“That’s him.”

Amos Black was sitting in the center back seat of the black HiLux, with Bryan and Hassan crowding him on each side. Bryan was there to quietly kill Black as soon as he showed any sign of treachery. Hassan was there to help coordinate with the team of Hussein Ali’s finest that was running overwatch. Hussein Ali had suggested that his boys should take this, but I’d declined, and Mike had backed me up. This was our hit, for very special reasons.

The man Black had fingered looked nondescript as hell, especially in southern Iraq. Short, skinny, short black hair, neatly trimmed beard, black dishdasha, talking on a cell phone. There was nothing in his appearance to suggest that he was anything special.

Not that that was in any way odd in this strange, shadowy war. Some of the nastiest opponents were the ones who looked like frail businessmen. And according to Black, this guy was one of the top commanders of the Abdul Qadir Brigade, a sub-unit of the Islamic State in Iraq and as-Sham.

Right now, this skinny, inoffensive-looking motherfucker was walking down a still-crowded street in a primarily Sunni part of Basra. There weren’t a lot of majority Sunni areas here in the south these days; in fact, until things really got nasty between Moqtada al Sadr’s Jaysh al Mahdi and Zarqawi’s AQI, much of Iraq’s Sunni and Shia lived pretty intermixed. Not anymore.

The street was narrow and increasingly dark as night descended. A few of the streetlights flickered to life, but with the fighting that had been going on in Basra for the last couple of months, things like power had gotten pretty hit-or-miss. Trash and sewage had always been secondary (or tertiary, or lower) priorities; there was standing water in the street—and it wasn’t the rainy season yet—and trash was piled against the dingy buildings.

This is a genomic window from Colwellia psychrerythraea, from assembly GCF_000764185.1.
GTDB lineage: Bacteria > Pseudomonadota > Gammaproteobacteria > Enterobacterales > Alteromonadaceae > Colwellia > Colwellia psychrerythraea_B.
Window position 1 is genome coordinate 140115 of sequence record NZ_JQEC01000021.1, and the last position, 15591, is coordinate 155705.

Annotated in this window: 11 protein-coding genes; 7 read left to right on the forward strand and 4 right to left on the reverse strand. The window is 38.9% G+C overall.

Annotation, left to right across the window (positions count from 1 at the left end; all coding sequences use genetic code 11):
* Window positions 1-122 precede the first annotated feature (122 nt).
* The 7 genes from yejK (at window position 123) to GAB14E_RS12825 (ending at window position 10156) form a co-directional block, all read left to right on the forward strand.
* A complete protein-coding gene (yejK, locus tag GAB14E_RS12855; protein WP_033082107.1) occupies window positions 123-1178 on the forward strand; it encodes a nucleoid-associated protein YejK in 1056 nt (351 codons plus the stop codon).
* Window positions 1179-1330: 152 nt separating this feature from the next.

I lifted the mobile phone to my ear. It was a cheap, local throwaway job, that kept hitting me with Arabic text messages from the local cell provider. I hit the speed-dial and after a moment, Jim’s voice scratched over the circuit. “Go.”

“Our guest is coming at eleven,” I said. “I told him to wear black. He says he’s running late, just getting out of the Laundromat now.” It sounded like ordinary chitchat if anybody was listening in, but I’d just sent a description of his dress, his direction of movement, and identified the point he was passing in those three short sentences.